Fisher is unproven, but fiery. He’s coming into his first defensive coordinator role and may be able to scheme out some of the defenses shortcomings. Brandon is also the son of former Rams coach Jeff Fisher. He’s been around the block.
The Up in the Air
Fisher’s first priority needs to be generating more of a pass rush. SUU was the conference’s worst defense in nearly every statistical category. Their QB pressure was almost non-existent. Generating pressure with four rushers is the most valuable defensive asset in football. Pressure creates bad decisions. Bad decisions lead to turnovers.
Lehi Afatasi is the most experienced member of the D-Line. He picked up 2.5 sacks and 3.5 TFL. He’ll likely start at defensive tackle to try and disrupt the interior.
Bishop Jones’ return injury will help generate pressure on the edge. Jones made 12 tackles as a freshman but sat out in for the entirety of 2018. Utah State transfer Gasetoto Schuster will see the field often in his senior year.
Watson Asi returns for his senior year after making 24 tackles and 2.5 sacks last season. Freshman Remedy Akoteu was the gem of the recruiting class and will be an impact player on the edge. The T-Birds need to get to the quarterback.
Wide receiver is the most open position on the team. Landen Measom and Lance Lawson are the only receivers on the team that saw consistent time last season (Lawson is listed as an RB, but plays in the slot). Alex Croyle and Ty Rutledge leave big holes on the outside.
Carlos Baker and Isaiah Diego-Williams are in the best position to fill those holes. Diego-Williams lost 2018 to injury, but caught 22 passes as a sophomore in 2017. Baker transferred from Dupage Junior College and played in four games last season. He’s a 6’5” target that Helbig can trust with jump balls.
Elijah Givens, John Mitchell, Zach Nelson and Dallin Brown will also catch passes this season. The receiver group is very inexperienced, but has enough talent to stretch the defense.
Tight end is another position of concern. Nick Colson is the team’s most experienced option, but he only caught seven passes last season. Gavin Eyre and Kelton Bertagnini will compete for play time as well.
Linebacker may be the toughest position to replace this season. Four-year starters Taylor Nelson and Chinedu Ahanonu are gone and there aren’t clear replacements. Alex Sims, Quaid Murray, Jayden Clark, Jordan Walker and Jedadiah Lulu all played significant snaps last season, and the competition for snaps will continue.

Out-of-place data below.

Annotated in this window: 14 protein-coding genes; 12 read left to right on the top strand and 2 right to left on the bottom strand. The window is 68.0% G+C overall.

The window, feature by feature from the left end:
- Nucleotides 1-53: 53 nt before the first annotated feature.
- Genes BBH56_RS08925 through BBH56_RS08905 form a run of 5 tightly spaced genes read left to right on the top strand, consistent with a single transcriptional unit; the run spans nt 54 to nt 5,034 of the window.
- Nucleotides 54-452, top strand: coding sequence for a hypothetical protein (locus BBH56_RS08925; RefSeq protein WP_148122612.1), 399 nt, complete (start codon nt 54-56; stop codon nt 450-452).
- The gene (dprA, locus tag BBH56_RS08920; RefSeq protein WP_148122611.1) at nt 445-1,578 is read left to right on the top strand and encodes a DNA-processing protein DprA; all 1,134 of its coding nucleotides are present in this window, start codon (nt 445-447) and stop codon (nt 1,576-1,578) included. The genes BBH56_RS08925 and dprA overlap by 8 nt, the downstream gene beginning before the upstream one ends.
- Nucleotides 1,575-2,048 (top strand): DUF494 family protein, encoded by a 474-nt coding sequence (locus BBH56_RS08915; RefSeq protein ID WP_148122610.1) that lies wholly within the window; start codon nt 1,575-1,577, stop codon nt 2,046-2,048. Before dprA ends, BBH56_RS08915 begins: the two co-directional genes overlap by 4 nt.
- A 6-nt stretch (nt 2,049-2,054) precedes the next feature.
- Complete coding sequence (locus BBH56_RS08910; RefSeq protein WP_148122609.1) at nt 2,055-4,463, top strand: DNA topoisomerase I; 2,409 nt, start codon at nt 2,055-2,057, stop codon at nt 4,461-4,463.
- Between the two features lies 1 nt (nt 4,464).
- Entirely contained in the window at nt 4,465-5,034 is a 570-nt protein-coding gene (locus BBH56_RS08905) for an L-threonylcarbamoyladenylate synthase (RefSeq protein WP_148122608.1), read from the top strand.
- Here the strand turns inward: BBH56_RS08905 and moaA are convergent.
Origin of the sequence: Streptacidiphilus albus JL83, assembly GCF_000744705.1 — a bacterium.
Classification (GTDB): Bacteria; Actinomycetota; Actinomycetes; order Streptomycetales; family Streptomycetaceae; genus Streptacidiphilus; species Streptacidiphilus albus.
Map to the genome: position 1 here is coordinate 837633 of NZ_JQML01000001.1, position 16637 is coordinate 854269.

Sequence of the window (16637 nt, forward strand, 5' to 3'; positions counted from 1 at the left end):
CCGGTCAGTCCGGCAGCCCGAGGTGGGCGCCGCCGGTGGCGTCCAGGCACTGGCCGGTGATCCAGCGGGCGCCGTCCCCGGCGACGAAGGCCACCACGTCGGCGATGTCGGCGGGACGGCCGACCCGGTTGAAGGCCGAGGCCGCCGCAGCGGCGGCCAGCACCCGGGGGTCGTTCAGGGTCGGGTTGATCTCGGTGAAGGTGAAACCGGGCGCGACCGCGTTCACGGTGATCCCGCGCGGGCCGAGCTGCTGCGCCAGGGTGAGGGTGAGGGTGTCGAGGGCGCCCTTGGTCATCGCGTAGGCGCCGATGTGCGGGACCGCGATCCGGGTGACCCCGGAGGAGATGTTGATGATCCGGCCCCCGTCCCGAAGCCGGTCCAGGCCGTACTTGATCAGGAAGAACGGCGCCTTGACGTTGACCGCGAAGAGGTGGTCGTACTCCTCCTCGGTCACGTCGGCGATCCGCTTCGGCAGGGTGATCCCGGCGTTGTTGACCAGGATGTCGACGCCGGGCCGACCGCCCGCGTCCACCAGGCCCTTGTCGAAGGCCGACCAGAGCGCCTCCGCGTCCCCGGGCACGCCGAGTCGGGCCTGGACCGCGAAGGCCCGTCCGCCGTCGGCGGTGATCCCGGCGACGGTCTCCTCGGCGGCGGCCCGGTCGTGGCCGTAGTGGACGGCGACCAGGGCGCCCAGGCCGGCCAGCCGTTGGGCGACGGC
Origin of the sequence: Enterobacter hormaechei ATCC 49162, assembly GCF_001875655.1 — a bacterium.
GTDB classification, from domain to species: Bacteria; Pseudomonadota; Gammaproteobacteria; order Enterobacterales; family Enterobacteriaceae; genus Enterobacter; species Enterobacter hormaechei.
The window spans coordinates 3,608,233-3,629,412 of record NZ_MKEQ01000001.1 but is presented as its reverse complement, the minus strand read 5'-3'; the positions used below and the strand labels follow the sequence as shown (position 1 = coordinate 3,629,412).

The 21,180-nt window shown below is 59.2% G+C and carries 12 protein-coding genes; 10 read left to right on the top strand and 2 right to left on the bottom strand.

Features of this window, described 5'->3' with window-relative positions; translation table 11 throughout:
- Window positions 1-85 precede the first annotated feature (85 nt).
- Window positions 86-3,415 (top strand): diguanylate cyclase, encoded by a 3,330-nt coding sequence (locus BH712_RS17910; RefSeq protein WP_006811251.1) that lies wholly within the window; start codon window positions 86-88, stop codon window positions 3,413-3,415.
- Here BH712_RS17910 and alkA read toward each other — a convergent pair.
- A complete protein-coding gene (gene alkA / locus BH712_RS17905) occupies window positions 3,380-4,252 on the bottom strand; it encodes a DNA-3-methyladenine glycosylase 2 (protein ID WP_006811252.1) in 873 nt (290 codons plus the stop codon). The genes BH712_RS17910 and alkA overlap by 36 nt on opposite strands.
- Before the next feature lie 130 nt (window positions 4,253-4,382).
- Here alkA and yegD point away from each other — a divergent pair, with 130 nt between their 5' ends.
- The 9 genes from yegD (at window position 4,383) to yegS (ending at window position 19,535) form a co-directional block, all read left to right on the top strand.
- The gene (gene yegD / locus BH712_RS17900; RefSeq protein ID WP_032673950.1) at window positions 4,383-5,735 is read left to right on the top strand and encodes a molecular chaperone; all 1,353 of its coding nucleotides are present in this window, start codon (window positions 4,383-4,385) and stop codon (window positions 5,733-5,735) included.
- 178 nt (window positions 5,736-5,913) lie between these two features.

Fresno State transfer Nela Okutolo is ready to contribute after sitting out last season. Freshmen Billy Davis and Drew Carter could contribute as well. Linebacker is a deep position for the T-Birds, but no one has established themselves as the star of the defense.
Overall, SUU brings in a lot of new talent to pair with some reserves who have been waiting for their chance to perform. Last seasons four game road trip after week one took a heavy toll on the team. There are no Pac-12 schools on this season’s schedule.
Non-conference road trips to UNLV, Northern Iowa and South Dakota State will test SUU early. The T-Birds play 12 games this season. Stephen F. Austin comes to Eccles Coliseum on Saturday, Sept. 14. UC Davis, Weber State and Northern Arizona are this season’s toughest conference opponents according to the Coach’s Poll.
“I’m just excited because I love proving people wrong all the time, so the lower the better,” SUU head coach Demario Warren said. “It’s going to be a great story for everybody when we do what we expect to do this season. Our guys have been fired up for a long time from the disappointment of last season, and this just gives us another opportunity to add to our story.”
SUU has a lot to prove. Since joining the Big Sky in 2012 SUU football is 15-30 in even numbered years. They’re 25-12 in odd numbered years.
Maybe it’s a good omen.
Story by: Connor Sanders
Photo courtesy of SUU Athletics Strategic Communication